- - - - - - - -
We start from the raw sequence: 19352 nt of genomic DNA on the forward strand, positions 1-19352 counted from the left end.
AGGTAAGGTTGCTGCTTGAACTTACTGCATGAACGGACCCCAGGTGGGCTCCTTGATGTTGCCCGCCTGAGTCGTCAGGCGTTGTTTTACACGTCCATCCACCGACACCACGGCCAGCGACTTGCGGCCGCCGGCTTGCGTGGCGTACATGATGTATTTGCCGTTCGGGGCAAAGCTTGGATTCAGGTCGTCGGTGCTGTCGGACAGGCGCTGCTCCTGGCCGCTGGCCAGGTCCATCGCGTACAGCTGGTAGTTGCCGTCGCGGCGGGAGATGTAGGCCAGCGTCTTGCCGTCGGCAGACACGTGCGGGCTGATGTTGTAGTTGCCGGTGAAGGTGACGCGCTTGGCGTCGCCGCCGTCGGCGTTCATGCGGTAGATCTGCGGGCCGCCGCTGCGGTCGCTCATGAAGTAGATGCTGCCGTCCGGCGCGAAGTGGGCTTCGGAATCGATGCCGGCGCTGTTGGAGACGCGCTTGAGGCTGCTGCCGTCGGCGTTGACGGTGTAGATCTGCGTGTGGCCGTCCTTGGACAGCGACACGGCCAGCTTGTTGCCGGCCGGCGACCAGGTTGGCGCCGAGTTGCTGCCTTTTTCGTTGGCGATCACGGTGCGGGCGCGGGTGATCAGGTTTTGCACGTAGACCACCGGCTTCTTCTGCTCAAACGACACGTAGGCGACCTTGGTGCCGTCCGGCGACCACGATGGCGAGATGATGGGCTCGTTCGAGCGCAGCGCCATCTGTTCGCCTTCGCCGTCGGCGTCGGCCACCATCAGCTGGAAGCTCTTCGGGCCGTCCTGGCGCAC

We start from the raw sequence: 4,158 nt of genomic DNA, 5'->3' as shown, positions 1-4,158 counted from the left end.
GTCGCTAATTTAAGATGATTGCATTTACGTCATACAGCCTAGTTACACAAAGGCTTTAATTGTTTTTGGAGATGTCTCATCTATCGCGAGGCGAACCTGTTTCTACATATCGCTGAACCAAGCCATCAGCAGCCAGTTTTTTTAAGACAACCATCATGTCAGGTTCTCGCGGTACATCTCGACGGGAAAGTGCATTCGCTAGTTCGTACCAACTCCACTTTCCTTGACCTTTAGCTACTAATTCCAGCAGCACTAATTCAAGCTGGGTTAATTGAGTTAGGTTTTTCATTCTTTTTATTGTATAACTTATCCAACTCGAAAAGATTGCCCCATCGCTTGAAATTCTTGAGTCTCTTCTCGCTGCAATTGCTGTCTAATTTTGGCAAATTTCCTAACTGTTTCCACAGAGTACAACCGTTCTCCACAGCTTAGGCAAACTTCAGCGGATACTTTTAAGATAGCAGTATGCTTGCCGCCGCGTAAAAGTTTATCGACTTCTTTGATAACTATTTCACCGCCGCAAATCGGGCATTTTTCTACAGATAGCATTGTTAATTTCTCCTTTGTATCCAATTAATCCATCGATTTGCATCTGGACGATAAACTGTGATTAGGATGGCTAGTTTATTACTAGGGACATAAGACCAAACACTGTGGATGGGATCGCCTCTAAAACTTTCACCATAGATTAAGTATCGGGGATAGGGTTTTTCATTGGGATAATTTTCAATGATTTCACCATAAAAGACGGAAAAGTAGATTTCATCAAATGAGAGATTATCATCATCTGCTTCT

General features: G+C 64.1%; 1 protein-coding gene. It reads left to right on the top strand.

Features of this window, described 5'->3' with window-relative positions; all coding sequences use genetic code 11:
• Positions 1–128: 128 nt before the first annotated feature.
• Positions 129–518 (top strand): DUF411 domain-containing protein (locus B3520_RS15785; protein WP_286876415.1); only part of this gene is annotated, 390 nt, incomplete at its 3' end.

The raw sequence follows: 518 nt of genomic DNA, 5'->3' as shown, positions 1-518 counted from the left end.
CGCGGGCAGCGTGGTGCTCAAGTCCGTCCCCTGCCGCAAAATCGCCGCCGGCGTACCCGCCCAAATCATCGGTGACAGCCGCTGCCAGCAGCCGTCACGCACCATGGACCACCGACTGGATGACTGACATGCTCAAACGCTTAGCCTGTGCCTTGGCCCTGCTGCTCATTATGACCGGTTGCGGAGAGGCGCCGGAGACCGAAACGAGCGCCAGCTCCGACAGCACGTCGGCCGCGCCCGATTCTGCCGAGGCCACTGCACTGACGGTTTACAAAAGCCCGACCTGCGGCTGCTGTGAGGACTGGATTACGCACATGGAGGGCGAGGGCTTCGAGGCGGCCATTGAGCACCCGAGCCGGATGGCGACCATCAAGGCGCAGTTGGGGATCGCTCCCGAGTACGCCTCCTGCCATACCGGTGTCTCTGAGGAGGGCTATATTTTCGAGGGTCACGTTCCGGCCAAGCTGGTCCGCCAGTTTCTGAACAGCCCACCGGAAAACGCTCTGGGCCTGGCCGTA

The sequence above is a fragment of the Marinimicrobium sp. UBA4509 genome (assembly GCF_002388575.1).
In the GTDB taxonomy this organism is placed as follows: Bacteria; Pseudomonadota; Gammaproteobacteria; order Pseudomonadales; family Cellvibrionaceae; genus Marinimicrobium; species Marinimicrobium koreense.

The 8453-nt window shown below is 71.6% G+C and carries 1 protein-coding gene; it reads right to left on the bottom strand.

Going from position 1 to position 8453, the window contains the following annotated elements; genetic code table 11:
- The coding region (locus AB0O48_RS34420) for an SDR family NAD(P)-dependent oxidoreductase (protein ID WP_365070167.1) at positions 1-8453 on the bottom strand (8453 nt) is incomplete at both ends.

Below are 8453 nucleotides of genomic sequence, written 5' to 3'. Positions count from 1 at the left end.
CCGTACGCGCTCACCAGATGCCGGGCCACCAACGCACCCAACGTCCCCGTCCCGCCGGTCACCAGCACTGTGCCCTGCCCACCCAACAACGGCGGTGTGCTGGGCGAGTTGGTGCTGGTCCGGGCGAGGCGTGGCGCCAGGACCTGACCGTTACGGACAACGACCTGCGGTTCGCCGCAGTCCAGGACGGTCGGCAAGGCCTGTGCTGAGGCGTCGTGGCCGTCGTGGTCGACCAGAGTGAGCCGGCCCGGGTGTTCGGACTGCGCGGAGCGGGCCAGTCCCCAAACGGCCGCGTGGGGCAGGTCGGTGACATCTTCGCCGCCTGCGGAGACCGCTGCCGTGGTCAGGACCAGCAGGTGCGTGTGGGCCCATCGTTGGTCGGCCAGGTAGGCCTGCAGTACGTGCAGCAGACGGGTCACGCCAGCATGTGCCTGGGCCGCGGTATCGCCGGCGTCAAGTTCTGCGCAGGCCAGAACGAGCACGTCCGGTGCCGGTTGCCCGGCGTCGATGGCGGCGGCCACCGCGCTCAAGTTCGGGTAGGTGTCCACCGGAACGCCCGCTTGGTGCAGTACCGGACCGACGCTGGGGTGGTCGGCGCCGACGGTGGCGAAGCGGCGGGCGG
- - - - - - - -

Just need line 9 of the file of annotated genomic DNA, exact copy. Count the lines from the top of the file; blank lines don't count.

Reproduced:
The raw sequence follows: 518 nt of genomic DNA, 5'->3' as shown, positions 1-518 counted from the left end.